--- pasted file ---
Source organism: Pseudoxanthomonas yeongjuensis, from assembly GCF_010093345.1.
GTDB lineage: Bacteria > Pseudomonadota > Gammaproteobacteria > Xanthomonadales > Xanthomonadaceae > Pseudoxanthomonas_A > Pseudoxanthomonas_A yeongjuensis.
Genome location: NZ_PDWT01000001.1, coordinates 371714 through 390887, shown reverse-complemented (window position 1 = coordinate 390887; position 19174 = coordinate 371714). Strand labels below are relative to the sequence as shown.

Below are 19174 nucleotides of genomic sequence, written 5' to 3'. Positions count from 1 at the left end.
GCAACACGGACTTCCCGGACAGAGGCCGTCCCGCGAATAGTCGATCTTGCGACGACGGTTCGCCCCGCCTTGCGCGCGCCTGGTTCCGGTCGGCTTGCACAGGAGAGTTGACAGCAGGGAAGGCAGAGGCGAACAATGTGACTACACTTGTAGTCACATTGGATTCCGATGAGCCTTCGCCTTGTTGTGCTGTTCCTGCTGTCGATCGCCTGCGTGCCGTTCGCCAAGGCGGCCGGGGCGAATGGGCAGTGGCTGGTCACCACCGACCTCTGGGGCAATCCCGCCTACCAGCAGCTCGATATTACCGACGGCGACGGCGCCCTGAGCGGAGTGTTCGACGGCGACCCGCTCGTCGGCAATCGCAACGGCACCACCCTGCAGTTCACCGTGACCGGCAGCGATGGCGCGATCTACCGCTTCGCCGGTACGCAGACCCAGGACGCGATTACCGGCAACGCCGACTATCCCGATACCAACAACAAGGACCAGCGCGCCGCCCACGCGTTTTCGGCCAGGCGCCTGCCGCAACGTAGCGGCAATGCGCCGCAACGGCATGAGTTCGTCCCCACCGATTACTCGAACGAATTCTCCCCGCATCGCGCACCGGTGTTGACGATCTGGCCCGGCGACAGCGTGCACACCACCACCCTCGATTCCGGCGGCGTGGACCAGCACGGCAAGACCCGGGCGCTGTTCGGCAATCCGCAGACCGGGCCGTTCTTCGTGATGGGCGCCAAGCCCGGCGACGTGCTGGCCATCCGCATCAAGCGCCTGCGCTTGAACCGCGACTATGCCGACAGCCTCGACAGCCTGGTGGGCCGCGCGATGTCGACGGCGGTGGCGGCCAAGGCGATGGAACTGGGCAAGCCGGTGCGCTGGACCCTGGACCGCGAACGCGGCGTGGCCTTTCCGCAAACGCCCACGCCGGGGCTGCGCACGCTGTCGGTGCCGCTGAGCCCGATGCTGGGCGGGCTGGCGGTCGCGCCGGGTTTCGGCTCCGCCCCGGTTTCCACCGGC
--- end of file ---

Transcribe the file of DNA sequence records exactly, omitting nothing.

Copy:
Source organism: Pseudoxanthomonas yeongjuensis, from assembly GCF_010093345.1.
GTDB lineage: Bacteria > Pseudomonadota > Gammaproteobacteria > Xanthomonadales > Xanthomonadaceae > Pseudoxanthomonas_A > Pseudoxanthomonas_A yeongjuensis.
Genome location: NZ_PDWT01000001.1, coordinates 371714 through 390887, shown reverse-complemented (window position 1 = coordinate 390887; position 19174 = coordinate 371714). Strand labels below are relative to the sequence as shown.

Below are 19174 nucleotides of genomic sequence, written 5' to 3'. Positions count from 1 at the left end.
GCAACACGGACTTCCCGGACAGAGGCCGTCCCGCGAATAGTCGATCTTGCGACGACGGTTCGCCCCGCCTTGCGCGCGCCTGGTTCCGGTCGGCTTGCACAGGAGAGTTGACAGCAGGGAAGGCAGAGGCGAACAATGTGACTACACTTGTAGTCACATTGGATTCCGATGAGCCTTCGCCTTGTTGTGCTGTTCCTGCTGTCGATCGCCTGCGTGCCGTTCGCCAAGGCGGCCGGGGCGAATGGGCAGTGGCTGGTCACCACCGACCTCTGGGGCAATCCCGCCTACCAGCAGCTCGATATTACCGACGGCGACGGCGCCCTGAGCGGAGTGTTCGACGGCGACCCGCTCGTCGGCAATCGCAACGGCACCACCCTGCAGTTCACCGTGACCGGCAGCGATGGCGCGATCTACCGCTTCGCCGGTACGCAGACCCAGGACGCGATTACCGGCAACGCCGACTATCCCGATACCAACAACAAGGACCAGCGCGCCGCCCACGCGTTTTCGGCCAGGCGCCTGCCGCAACGTAGCGGCAATGCGCCGCAACGGCATGAGTTCGTCCCCACCGATTACTCGAACGAATTCTCCCCGCATCGCGCACCGGTGTTGACGATCTGGCCCGGCGACAGCGTGCACACCACCACCCTCGATTCCGGCGGCGTGGACCAGCACGGCAAGACCCGGGCGCTGTTCGGCAATCCGCAGACCGGGCCGTTCTTCGTGATGGGCGCCAAGCCCGGCGACGTGCTGGCCATCCGCATCAAGCGCCTGCGCTTGAACCGCGACTATGCCGACAGCCTCGACAGCCTGGTGGGCCGCGCGATGTCGACGGCGGTGGCGGCCAAGGCGATGGAACTGGGCAAGCCGGTGCGCTGGACCCTGGACCGCGAACGCGGCGTGGCCTTTCCGCAAACGCCCACGCCGGGGCTGCGCACGCTGTCGGTGCCGCTGAGCCCGATGCTGGGCGGGCTGGCGGTCGCGCCGGGTTTCGGCTCCGCCCCGGTTTCCACCGGC